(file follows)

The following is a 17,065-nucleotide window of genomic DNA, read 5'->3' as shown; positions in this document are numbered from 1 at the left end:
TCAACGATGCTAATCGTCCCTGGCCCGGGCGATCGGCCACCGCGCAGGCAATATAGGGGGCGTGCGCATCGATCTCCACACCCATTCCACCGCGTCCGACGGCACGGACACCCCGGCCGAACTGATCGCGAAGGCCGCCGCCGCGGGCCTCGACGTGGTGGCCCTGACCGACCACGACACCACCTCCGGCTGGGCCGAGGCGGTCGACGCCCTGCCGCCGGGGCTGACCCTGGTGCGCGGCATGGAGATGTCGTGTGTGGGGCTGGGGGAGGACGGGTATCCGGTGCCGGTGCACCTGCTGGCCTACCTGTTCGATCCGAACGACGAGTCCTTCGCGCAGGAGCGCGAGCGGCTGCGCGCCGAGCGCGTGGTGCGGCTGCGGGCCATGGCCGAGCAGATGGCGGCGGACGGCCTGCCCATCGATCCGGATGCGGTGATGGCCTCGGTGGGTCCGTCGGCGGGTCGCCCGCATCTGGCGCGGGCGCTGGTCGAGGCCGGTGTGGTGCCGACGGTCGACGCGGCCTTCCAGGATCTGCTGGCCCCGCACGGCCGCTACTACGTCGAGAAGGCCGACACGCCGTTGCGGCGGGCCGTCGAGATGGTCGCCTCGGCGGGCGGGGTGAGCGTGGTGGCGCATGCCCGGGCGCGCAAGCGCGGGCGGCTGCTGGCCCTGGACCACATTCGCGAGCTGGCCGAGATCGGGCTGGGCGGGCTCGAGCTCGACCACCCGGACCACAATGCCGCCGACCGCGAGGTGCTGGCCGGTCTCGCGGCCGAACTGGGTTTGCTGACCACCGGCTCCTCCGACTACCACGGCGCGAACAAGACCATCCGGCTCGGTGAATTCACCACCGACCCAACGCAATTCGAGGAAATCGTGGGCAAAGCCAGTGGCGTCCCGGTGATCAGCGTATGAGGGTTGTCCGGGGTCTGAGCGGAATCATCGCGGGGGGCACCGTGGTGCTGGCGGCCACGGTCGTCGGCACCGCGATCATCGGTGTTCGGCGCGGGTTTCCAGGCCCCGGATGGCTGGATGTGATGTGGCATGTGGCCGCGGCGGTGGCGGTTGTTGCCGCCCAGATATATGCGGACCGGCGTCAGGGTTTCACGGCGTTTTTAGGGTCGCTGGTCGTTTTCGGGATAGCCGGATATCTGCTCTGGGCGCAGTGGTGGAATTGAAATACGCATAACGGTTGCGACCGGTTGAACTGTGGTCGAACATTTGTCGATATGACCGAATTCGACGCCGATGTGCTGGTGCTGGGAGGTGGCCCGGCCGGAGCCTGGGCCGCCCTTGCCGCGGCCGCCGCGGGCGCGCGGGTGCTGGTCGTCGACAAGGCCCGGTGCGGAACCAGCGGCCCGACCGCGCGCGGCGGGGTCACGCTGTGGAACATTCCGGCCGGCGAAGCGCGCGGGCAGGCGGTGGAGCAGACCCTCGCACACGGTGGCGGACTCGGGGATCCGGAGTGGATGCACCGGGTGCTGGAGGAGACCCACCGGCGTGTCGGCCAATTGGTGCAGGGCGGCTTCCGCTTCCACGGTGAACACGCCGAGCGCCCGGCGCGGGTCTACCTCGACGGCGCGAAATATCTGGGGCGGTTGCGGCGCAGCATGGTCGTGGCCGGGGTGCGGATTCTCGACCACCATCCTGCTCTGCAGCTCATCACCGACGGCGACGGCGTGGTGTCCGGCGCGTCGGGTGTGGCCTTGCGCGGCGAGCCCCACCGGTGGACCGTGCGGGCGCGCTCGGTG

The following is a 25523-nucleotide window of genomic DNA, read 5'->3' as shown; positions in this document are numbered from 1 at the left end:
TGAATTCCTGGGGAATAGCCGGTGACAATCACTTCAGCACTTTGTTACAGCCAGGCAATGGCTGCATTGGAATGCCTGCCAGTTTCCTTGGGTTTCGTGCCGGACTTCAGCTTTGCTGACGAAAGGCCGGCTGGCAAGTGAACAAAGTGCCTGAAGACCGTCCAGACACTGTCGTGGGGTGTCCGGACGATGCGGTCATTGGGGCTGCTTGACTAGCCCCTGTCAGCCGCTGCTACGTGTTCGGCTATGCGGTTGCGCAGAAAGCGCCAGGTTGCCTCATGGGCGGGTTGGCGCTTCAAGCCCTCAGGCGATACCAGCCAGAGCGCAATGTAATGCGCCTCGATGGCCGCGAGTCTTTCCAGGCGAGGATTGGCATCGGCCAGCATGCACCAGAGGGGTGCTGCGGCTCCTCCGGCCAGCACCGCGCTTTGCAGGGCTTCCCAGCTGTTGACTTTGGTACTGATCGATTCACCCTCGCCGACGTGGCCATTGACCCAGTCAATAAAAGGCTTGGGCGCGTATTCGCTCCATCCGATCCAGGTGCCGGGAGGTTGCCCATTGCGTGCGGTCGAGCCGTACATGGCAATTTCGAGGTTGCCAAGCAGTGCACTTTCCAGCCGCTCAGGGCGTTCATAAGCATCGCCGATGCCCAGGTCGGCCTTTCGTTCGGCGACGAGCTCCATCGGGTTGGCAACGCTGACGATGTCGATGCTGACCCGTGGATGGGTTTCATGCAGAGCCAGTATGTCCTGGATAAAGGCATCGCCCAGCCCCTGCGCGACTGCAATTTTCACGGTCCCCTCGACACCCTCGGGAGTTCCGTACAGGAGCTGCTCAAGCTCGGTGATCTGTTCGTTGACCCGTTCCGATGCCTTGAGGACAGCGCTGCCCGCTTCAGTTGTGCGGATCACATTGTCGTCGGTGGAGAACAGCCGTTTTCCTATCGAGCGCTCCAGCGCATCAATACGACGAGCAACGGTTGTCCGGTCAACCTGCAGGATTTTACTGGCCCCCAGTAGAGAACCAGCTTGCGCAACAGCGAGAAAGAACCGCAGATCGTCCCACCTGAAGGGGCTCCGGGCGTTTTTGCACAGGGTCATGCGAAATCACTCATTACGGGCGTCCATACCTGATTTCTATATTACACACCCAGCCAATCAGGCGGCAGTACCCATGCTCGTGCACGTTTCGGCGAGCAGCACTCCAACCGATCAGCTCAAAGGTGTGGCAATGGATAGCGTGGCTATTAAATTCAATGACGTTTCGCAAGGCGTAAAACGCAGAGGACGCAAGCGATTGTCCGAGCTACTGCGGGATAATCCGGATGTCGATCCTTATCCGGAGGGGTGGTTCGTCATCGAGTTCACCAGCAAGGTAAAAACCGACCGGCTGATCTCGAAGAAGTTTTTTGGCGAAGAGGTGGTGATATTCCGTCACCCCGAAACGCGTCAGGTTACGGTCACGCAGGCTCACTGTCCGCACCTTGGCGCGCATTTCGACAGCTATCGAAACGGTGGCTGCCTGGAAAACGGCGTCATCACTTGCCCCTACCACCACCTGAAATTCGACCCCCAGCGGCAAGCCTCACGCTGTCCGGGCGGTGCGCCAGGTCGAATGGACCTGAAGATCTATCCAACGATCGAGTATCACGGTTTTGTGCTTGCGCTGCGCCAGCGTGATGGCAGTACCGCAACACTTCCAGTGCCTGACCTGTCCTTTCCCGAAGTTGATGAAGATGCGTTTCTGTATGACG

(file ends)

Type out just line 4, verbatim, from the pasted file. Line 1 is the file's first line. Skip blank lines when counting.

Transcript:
TGAATTCCTGGGGAATAGCCGGTGACAATCACTTCAGCACTTTGTTACAGCCAGGCAATGGCTGCATTGGAATGCCTGCCAGTTTCCTTGGGTTTCGTGCCGGACTTCAGCTTTGCTGACGAAAGGCCGGCTGGCAAGTGAACAAAGTGCCTGAAGACCGTCCAGACACTGTCGTGGGGTGTCCGGACGATGCGGTCATTGGGGCTGCTTGACTAGCCCCTGTCAGCCGCTGCTACGTGTTCGGCTATGCGGTTGCGCAGAAAGCGCCAGGTTGCCTCATGGGCGGGTTGGCGCTTCAAGCCCTCAGGCGATACCAGCCAGAGCGCAATGTAATGCGCCTCGATGGCCGCGAGTCTTTCCAGGCGAGGATTGGCATCGGCCAGCATGCACCAGAGGGGTGCTGCGGCTCCTCCGGCCAGCACCGCGCTTTGCAGGGCTTCCCAGCTGTTGACTTTGGTACTGATCGATTCACCCTCGCCGACGTGGCCATTGACCCAGTCAATAAAAGGCTTGGGCGCGTATTCGCTCCATCCGATCCAGGTGCCGGGAGGTTGCCCATTGCGTGCGGTCGAGCCGTACATGGCAATTTCGAGGTTGCCAAGCAGTGCACTTTCCAGCCGCTCAGGGCGTTCATAAGCATCGCCGATGCCCAGGTCGGCCTTTCGTTCGGCGACGAGCTCCATCGGGTTGGCAACGCTGACGATGTCGATGCTGACCCGTGGATGGGTTTCATGCAGAGCCAGTATGTCCTGGATAAAGGCATCGCCCAGCCCCTGCGCGACTGCAATTTTCACGGTCCCCTCGACACCCTCGGGAGTTCCGTACAGGAGCTGCTCAAGCTCGGTGATCTGTTCGTTGACCCGTTCCGATGCCTTGAGGACAGCGCTGCCCGCTTCAGTTGTGCGGATCACATTGTCGTCGGTGGAGAACAGCCGTTTTCCTATCGAGCGCTCCAGCGCATCAATACGACGAGCAACGGTTGTCCGGTCAACCTGCAGGATTTTACTGGCCCCCAGTAGAGAACCAGCTTGCGCAACAGCGAGAAAGAACCGCAGATCGTCCCACCTGAAGGGGCTCCGGGCGTTTTTGCACAGGGTCATGCGAAATCACTCATTACGGGCGTCCATACCTGATTTCTATATTACACACCCAGCCAATCAGGCGGCAGTACCCATGCTCGTGCACGTTTCGGCGAGCAGCACTCCAACCGATCAGCTCAAAGGTGTGGCAATGGATAGCGTGGCTATTAAATTCAATGACGTTTCGCAAGGCGTAAAACGCAGAGGACGCAAGCGATTGTCCGAGCTACTGCGGGATAATCCGGATGTCGATCCTTATCCGGAGGGGTGGTTCGTCATCGAGTTCACCAGCAAGGTAAAAACCGACCGGCTGATCTCGAAGAAGTTTTTTGGCGAAGAGGTGGTGATATTCCGTCACCCCGAAACGCGTCAGGTTACGGTCACGCAGGCTCACTGTCCGCACCTTGGCGCGCATTTCGACAGCTATCGAAACGGTGGCTGCCTGGAAAACGGCGTCATCACTTGCCCCTACCACCACCTGAAATTCGACCCCCAGCGGCAAGCCTCACGCTGTCCGGGCGGTGCGCCAGGTCGAATGGACCTGAAGATCTATCCAACGATCGAGTATCACGGTTTTGTGCTTGCGCTGCGCCAGCGTGATGGCAGTACCGCAACACTTCCAGTGCCTGACCTGTCCTTTCCCGAAGTTGATGAAGATGCGTTTCTGTATGACG